Tree Convert Scene

To make it super easy to convert your trees, I've included a Tree Converter Scene. After you finish importing LushLOD Trees into your project, you can find this scene located in your Assets folder at Assets -> LushLOD Trees -> Scenes -> TreeConverter.scene

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If you plan to make any changes to the scene (which you'll need to do if you intend to add your own trees to the mix), then you should make a copy of the scene first. Go ahead and make a copy of the scene for each unique atlas you plan to make.

For example, if you have two scenes, one with angelic trees and one with haunted trees, and you want to separate the trees into two atlases, then you should make two copies the TreeConverter.scene.

Making copies of the scenes now will ensure that you can return to these scenes at a later time, and make adjustments as needed.

For this tutorial, I'm making two copies of the tree converter scene. I renamed one copy to TreeConverter_AngelicTrees.scene. And I renamed the other copy to TreeConverter_HauntedTrees.scene. But you can make as many copies as you need, and name them whatever you want.

After making the copies of the scenes, my Scenes folder now looks like this:

Image 31

Now I can safely modify the two copies of the scene, and keep everything nice and separated.

Tree Converter Scene Overview

Open the copy of the scene that you made. For this example, we'll open the TreeConverter_AngelicTrees.scene.

The tree converter scene should look like this:

Image 32

Let's take a quick look at what we have in this scene:

1) There is a row of Unity Tree Creator trees. These trees are fully editable. They are saved in the Assets -> LushLOD Trees -> Unoptimized Trees folder.

2) There is a game object in the Hierarchy named "Put Trees Here". This game object is where all the trees in your scene should be placed. Any tree that is not put here will NOT be converted by the script.

3) The main script that performs the conversion is attached to a game object in the Hierarchy, which is named "Tree Converter". It is highlighted in blue in the above screenshot.

4) There is also a game object in the Hierarchy named "Put Trees Here -- FAST". This game object appears to have almost identical trees, but they are using Unity's "Fast" Tree Creator Leaves shader. For now, we won't use these trees, so they are disabled in the scene. However, they are there in case you want them.

Unity Tree Creator Leaves "Fast" Shaders

Unity Tree Creator currently has two different leaf shaders that you can use for your trees. One is called "TreeCreatorLeavesFast" and the other is called "TreeCreatorLeaves". After your tree is generated by the Unity Tree Creator, it will append the word "Optimized" to the end of the shader name.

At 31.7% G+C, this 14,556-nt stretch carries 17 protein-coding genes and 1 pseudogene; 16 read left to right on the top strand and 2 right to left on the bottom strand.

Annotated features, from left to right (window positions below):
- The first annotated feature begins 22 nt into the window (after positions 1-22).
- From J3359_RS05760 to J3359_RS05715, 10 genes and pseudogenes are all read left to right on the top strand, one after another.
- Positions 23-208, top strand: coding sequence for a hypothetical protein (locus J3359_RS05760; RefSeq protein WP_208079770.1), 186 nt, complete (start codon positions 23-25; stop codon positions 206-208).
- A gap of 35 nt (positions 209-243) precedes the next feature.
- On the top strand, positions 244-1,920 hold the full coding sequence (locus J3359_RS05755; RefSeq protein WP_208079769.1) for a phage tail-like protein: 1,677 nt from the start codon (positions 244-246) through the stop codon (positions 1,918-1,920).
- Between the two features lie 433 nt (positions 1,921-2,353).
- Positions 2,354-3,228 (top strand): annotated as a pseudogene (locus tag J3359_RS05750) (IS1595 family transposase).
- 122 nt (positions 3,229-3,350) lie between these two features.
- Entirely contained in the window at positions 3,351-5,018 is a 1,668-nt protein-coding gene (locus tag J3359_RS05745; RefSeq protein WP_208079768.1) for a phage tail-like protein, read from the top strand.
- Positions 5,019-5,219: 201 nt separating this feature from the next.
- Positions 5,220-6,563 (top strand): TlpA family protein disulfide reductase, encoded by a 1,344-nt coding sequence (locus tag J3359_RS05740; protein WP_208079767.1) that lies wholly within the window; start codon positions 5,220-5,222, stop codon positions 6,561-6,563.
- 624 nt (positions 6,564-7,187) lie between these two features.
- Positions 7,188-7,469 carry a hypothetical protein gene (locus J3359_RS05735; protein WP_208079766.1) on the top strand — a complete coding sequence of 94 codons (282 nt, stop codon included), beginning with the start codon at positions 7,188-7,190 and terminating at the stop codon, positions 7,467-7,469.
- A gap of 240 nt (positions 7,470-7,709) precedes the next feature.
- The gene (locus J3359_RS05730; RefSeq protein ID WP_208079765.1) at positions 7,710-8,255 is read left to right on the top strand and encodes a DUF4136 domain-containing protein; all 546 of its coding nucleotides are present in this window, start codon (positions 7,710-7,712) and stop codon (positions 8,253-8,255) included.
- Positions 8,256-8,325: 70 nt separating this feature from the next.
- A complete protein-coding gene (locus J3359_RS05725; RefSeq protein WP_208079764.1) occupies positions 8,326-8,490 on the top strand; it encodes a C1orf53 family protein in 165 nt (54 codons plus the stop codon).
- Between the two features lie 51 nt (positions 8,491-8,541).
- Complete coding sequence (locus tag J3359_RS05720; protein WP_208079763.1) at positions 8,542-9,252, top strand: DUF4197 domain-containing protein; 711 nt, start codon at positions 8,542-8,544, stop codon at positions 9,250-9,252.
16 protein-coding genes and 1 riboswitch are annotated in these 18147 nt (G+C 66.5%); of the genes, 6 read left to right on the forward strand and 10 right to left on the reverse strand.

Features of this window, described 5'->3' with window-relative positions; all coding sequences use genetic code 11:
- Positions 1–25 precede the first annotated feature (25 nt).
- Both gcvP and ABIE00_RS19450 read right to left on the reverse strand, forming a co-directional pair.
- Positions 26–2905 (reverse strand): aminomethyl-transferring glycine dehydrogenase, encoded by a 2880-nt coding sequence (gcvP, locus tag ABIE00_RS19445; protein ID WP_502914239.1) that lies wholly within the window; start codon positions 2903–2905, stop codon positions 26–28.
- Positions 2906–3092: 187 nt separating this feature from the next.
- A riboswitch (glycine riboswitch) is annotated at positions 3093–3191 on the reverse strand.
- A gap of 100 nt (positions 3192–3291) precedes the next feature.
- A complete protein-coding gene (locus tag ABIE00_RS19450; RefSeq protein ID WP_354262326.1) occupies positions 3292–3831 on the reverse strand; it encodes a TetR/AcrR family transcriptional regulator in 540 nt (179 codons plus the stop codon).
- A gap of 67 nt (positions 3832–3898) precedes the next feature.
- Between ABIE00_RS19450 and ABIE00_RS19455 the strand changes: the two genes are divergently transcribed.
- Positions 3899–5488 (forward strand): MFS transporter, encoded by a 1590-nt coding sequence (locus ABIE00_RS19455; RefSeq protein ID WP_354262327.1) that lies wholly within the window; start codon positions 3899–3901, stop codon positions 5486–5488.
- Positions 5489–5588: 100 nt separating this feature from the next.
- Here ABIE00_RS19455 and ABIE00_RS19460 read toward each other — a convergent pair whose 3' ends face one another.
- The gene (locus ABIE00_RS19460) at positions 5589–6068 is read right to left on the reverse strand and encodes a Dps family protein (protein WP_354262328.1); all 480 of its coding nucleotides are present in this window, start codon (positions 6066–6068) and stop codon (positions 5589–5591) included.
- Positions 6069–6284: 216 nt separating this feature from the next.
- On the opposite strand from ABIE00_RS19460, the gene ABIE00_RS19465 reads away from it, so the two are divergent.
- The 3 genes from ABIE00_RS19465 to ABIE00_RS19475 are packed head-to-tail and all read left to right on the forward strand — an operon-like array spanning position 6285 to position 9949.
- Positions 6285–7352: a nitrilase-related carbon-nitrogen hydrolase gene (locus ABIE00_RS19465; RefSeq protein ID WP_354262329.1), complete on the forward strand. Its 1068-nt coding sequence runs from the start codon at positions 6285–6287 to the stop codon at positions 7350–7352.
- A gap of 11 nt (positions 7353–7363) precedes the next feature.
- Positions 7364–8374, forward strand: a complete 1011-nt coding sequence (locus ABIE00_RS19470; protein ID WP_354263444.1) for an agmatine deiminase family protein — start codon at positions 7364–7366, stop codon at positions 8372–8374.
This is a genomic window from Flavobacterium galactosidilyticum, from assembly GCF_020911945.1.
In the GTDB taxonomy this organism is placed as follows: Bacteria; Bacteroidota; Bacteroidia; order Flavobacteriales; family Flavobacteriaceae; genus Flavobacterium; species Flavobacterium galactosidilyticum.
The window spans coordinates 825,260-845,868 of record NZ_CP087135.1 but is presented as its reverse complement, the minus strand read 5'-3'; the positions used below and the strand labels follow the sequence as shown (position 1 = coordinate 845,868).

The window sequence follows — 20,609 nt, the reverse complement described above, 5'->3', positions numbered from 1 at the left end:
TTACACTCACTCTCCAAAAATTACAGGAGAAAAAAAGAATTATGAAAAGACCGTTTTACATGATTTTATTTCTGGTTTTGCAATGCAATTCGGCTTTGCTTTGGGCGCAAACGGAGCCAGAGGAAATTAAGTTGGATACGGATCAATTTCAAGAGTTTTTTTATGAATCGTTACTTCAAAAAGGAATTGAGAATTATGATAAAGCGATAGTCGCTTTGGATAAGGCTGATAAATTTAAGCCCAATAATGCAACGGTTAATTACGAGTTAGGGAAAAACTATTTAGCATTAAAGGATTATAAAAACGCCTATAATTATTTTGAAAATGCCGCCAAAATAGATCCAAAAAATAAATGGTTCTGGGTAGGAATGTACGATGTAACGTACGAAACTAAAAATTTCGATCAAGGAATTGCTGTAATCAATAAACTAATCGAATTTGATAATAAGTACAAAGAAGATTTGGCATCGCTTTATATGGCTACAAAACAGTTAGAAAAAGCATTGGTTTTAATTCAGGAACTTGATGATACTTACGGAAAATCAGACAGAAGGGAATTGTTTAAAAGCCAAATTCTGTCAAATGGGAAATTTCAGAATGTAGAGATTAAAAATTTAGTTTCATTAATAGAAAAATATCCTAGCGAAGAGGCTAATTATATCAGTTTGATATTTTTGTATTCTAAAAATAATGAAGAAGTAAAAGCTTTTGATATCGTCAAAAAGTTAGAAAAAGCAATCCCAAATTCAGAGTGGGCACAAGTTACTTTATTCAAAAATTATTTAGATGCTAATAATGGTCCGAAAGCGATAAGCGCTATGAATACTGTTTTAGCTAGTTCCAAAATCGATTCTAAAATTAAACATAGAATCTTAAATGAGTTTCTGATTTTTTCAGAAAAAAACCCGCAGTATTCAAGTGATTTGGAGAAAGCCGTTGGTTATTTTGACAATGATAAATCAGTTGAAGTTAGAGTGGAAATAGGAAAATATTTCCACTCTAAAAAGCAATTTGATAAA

LushLOD Trees is currently in beta, and support for the "Fast" shader is not yet fully complete. It should work, however, it may not look quite as good, and it does not currently support the "Ultra" quality setting. Expect this to be fixed soon.

For now, if you are creating your own trees using the Unity Tree Creator, you should probably use the regular "TreeCreatorLeaves" shader, and avoid the fast shader if you can.

Running the Scene

It is safe to run the converter scene at any time. It will not overwrite any previous atlas that was generated, because it creates a new Output folder each time you run this scene.

If you wish, you can go ahead and run the scene to see what it does. It will photograph each tree from three different angles, and create the billboard meshes, and create an atlas texture image. It will then create a new "Output" folder located at Assets -> LushLOD Trees -> Output, which will contain a new prefab file for each tree, ready to be used in your game.

Editing the Scene

Let's edit the scene! The edits you may wish to make to these scene will be different depending on exactly what your needs are. For example, if you do not want any of the included trees to be in your scene, you can simply delete all of them from the converter scene, so that the game object named "Put Trees Here" has nothing in it anymore. Then, you can add your own Tree Creator trees to the converter scene.

NOTE: Please be advised that any edits you make to the "Tree" components are NOT saved in the scene file, but are saved directly into the prefab file for each tree. This may not be what you would expect. So you should probably save a backup of each tree's prefab file before you modify them, so that you can keep a copy of the original. The Unity Tree Creator tree prefabs are located in Assets -> LushLOD Trees -> Unoptimized Trees. If you plan to make changes to these editable trees, you should probably make a full copy of that folder first.

For this tutorial, I'm going to assume that you want to convert your own custom set of Unity Tree Creator trees. One set will be called "Angelic Trees", and the other set will be called "Haunted Trees". So let's convert the angelic trees.

First, open the scene that you created, which is named TreeCreator_AngelicTrees.scene.

Since we won't be using the included trees, let's delete them out of the scene.

In the Hierarchy, find the game object named "Put Trees Here". Select all of the trees inside of it, and delete them all from the hierarchy. This will remove them from the scene.

Image 34

Now, add your own Tree Creator Trees to the scene. If you already have some trees that you purchased on the Asset Store, you can simply drag and drop them into the scene.

Once you've added your custom Unity Tree Creator trees to the scene, make sure that they are all located in the "Put Trees Here" game object. This ensures that they will be part of the conversion.

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Note: These "Angelic Trees" are just low-quality dummy trees I made for the purposes of this tutorial, and they are not included with your purchase. As stated at the beginning of this tutorial, this tutorial assumes that you already have some trees which you wish to convert. So please use your own trees for this step of the tutorial.

And you're done! Simply click the "Play" button to play the scene, and the trees will be converted and added into a single atlas, and an Output folder will be created with the new prefabs, ready to be used in your game!

Be sure to save the Converter scene, so that you can always come back later and make more changes, if you ever need to.

Upgrading your Scenes